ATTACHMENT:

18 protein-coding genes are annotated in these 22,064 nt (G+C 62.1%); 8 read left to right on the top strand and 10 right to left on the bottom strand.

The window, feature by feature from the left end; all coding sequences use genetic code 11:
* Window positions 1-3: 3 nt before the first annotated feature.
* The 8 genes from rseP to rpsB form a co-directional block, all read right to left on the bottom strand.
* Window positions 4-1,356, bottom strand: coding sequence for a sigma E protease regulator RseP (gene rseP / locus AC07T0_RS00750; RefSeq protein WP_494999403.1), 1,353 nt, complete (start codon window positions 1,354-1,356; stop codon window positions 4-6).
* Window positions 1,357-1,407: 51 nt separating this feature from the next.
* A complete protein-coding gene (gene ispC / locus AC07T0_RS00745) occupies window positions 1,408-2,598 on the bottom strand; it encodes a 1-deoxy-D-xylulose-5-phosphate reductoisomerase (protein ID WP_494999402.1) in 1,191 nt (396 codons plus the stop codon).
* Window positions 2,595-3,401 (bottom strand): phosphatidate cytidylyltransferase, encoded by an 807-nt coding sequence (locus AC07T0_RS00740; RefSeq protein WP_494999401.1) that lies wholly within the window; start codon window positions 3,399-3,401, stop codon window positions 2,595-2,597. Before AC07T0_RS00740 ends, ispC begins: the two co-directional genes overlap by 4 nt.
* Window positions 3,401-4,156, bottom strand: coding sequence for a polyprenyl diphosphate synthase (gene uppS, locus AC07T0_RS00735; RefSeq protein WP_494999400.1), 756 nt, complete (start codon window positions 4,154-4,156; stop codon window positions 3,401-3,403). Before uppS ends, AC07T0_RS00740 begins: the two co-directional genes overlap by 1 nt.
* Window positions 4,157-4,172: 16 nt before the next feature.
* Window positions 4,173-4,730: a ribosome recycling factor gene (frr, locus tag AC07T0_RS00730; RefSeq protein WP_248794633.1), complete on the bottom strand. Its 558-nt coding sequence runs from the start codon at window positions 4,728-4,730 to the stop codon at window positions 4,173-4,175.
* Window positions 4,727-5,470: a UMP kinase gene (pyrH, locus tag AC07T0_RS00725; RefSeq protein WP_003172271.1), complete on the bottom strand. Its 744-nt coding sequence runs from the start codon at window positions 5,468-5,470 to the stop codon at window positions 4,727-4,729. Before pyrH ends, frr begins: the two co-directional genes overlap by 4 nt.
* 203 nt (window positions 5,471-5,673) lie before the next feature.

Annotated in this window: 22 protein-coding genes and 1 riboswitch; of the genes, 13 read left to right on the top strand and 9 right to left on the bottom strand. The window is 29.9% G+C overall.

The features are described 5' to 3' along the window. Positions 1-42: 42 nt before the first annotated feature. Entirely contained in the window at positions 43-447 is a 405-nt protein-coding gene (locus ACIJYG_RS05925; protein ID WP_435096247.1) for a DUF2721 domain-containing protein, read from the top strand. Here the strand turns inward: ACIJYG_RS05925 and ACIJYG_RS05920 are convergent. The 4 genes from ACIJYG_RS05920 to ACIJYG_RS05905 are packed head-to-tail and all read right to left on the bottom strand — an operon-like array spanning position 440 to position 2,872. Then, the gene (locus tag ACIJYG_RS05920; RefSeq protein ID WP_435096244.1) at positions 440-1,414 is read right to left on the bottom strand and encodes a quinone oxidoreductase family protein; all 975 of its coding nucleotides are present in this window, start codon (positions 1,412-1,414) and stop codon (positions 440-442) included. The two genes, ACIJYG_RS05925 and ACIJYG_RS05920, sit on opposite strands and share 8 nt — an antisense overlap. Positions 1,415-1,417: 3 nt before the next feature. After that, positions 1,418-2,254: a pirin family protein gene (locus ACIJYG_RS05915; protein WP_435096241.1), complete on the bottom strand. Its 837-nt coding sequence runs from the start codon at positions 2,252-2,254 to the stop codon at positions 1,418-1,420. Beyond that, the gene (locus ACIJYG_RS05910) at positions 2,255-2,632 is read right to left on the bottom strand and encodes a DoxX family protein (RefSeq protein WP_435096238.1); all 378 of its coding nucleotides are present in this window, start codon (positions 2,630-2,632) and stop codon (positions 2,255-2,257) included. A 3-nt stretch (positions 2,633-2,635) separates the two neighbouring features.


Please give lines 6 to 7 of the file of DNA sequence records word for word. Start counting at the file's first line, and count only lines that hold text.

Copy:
* Window positions 1,357-1,407: 51 nt separating this feature from the next.
* A complete protein-coding gene (gene ispC / locus AC07T0_RS00745) occupies window positions 1,408-2,598 on the bottom strand; it encodes a 1-deoxy-D-xylulose-5-phosphate reductoisomerase (protein ID WP_494999402.1) in 1,191 nt (396 codons plus the stop codon).